How will the results be communicated?

It is the nature of science that the results must be published andavailable to everyone. This must happen before any new idea is accepted.In order to be published, the manuscript must pass through the hands ofreferees and editors to be sure that all relevant other work has been takeninto account in the new study, to assure that no undetected mistakes weremade by the scientists, and to be sure the results are easilyunderstandable by the widest possible audience. In addition, unless theresults are published, the results are useless to future scientists whoneed them in order to build on what has been done before. As we understandmore, new questions arise and new techniques to resolve them are developed. Science is never finished. There is a continuing evolution of thought and accomplishment.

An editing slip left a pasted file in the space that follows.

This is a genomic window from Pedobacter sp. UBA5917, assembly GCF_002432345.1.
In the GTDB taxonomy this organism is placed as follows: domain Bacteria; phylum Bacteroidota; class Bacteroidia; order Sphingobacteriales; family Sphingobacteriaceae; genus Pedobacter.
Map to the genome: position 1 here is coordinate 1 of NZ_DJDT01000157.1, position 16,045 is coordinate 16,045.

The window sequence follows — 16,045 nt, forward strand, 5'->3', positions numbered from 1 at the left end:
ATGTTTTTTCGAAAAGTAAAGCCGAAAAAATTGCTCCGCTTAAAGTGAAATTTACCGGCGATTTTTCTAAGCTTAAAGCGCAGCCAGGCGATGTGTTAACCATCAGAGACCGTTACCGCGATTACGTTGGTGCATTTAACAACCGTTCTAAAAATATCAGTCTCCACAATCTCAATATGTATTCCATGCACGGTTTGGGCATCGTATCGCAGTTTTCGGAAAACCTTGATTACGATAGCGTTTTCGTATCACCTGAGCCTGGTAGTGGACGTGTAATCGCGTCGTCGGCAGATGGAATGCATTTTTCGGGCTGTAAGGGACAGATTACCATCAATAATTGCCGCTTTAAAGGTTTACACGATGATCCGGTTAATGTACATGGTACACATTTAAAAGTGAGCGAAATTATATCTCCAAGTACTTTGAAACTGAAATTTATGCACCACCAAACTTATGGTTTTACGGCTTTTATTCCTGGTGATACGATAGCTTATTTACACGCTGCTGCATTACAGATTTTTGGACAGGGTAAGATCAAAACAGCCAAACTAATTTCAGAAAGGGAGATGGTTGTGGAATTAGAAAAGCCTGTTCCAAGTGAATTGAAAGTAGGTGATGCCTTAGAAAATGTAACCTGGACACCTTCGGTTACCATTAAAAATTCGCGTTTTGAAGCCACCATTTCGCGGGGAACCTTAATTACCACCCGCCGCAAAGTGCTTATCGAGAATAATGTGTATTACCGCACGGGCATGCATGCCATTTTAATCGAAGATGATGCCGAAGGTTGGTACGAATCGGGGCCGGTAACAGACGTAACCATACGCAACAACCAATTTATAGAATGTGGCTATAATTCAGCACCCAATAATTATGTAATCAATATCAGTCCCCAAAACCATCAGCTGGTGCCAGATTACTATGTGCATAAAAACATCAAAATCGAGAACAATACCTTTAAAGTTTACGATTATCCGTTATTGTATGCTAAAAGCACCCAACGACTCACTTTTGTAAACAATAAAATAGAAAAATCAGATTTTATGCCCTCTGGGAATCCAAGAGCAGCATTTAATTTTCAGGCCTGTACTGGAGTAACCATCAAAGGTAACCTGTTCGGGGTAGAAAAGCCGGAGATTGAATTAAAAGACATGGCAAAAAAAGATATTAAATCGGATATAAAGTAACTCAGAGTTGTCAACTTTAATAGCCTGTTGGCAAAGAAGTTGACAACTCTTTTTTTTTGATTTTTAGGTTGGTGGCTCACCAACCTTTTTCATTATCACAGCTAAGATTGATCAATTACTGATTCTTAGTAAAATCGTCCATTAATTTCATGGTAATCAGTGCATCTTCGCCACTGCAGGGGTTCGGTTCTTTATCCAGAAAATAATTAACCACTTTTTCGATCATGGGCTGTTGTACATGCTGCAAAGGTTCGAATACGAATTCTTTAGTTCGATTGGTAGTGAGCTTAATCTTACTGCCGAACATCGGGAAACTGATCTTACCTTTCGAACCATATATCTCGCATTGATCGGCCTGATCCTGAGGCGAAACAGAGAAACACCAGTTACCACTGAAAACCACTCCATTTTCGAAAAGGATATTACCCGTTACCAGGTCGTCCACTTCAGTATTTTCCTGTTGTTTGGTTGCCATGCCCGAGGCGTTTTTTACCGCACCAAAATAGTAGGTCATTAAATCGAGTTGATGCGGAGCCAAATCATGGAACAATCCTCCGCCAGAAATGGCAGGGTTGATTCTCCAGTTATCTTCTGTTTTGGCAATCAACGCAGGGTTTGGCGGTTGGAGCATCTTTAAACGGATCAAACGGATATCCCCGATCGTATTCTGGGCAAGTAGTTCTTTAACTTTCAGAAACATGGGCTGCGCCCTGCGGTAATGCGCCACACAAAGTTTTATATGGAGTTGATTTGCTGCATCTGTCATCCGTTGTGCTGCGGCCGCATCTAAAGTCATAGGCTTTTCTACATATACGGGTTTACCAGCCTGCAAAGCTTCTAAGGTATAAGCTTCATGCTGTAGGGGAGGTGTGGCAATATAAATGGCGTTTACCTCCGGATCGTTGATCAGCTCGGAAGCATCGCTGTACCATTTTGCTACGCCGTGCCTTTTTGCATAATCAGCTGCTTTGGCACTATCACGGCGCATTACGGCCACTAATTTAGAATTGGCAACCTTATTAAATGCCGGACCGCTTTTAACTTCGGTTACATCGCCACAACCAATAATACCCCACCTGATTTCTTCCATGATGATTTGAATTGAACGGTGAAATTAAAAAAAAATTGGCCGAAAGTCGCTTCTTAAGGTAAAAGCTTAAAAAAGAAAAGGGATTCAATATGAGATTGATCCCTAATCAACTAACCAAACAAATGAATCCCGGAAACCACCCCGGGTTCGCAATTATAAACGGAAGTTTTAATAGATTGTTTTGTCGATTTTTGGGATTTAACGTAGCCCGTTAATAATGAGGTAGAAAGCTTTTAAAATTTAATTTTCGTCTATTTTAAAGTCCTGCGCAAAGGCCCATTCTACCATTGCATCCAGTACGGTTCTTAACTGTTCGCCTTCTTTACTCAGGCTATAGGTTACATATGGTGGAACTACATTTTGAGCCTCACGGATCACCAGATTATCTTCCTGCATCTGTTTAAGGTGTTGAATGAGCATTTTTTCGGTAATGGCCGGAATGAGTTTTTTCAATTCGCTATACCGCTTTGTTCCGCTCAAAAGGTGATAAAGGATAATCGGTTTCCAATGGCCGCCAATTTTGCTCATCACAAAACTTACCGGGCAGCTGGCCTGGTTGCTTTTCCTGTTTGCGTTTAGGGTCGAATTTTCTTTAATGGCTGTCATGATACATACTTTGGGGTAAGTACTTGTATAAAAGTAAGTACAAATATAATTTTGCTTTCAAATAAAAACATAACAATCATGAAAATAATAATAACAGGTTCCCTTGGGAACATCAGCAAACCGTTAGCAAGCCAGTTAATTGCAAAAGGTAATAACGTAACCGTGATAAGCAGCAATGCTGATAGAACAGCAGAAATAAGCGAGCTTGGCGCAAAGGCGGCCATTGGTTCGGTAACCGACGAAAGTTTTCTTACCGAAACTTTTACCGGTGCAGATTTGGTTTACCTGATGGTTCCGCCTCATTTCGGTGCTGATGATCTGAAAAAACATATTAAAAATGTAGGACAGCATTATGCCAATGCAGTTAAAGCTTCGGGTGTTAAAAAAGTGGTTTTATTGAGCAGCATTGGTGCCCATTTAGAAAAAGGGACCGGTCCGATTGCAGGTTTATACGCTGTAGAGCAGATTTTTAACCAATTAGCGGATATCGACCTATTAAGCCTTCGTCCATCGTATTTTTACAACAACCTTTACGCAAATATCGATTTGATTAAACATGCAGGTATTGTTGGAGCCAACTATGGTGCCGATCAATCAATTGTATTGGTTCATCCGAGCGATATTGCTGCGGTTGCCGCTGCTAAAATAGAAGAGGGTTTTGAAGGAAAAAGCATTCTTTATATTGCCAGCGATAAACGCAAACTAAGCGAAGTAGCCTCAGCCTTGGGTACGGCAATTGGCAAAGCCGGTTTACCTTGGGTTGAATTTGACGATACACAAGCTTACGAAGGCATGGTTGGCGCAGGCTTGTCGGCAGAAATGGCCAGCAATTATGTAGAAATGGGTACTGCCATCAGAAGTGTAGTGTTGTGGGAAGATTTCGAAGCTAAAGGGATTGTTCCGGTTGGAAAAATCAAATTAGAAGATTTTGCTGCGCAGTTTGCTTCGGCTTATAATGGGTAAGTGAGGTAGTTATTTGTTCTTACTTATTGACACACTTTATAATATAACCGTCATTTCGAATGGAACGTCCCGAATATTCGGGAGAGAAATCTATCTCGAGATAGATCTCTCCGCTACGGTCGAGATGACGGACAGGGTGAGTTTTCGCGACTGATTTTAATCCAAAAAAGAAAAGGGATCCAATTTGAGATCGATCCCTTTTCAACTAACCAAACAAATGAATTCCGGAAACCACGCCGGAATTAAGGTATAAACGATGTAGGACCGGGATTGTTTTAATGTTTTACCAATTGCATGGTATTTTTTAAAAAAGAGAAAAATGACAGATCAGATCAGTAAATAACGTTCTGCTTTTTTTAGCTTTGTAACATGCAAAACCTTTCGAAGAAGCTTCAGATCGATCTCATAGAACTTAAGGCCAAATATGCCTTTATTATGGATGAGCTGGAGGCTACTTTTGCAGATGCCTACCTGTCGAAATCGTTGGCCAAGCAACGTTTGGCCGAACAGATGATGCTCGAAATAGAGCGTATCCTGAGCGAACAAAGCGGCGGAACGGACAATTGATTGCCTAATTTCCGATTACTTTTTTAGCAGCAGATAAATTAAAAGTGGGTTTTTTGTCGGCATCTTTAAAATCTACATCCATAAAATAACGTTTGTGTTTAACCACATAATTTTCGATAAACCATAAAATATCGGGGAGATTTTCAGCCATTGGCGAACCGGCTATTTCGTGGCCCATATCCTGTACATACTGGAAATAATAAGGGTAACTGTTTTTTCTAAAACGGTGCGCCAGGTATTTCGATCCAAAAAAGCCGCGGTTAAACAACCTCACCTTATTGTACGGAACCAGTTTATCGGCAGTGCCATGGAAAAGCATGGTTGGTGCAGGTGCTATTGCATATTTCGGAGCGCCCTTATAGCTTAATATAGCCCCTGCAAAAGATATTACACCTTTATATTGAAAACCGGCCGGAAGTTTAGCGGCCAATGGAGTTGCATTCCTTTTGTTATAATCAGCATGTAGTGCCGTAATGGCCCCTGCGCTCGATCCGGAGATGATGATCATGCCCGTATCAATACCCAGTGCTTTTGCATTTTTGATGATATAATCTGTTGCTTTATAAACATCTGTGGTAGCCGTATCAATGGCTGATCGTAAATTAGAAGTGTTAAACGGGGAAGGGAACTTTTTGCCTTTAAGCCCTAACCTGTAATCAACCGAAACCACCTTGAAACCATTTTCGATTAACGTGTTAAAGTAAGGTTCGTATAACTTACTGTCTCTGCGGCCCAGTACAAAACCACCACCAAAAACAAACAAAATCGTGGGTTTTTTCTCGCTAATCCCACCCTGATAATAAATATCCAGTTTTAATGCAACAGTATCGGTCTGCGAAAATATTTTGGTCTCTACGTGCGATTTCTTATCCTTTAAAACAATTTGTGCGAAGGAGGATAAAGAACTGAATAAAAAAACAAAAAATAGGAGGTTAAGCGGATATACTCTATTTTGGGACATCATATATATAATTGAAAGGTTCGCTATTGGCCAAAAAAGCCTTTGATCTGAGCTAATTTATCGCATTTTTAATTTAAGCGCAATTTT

The process is long, as shown by the following examples.

When I first visited the Prince Rupert area in 1969, the only priorwork available was that done by the Geological Survey of Canada, under thedirection of the late W W. Hutchison. In the framework of his reconnaissance map, which was based on his work in the 60's, but not published until 1983, I made a collection of samples from the shores of Khtada Lake in 1971. By 1973, examination of these samples was complete and preliminary oral presentations were made at scientific meetings held during the mid 70's. At these presentations, other scientists made creative suggestions for improvements. A manuscript was prepared that was submitted to an international journal for review. After some months, reviews were returned, with helpful comments. The manuscript was revised and resubmitted, and accepted by the journal in early 1977. It finally appeared in print in 1979.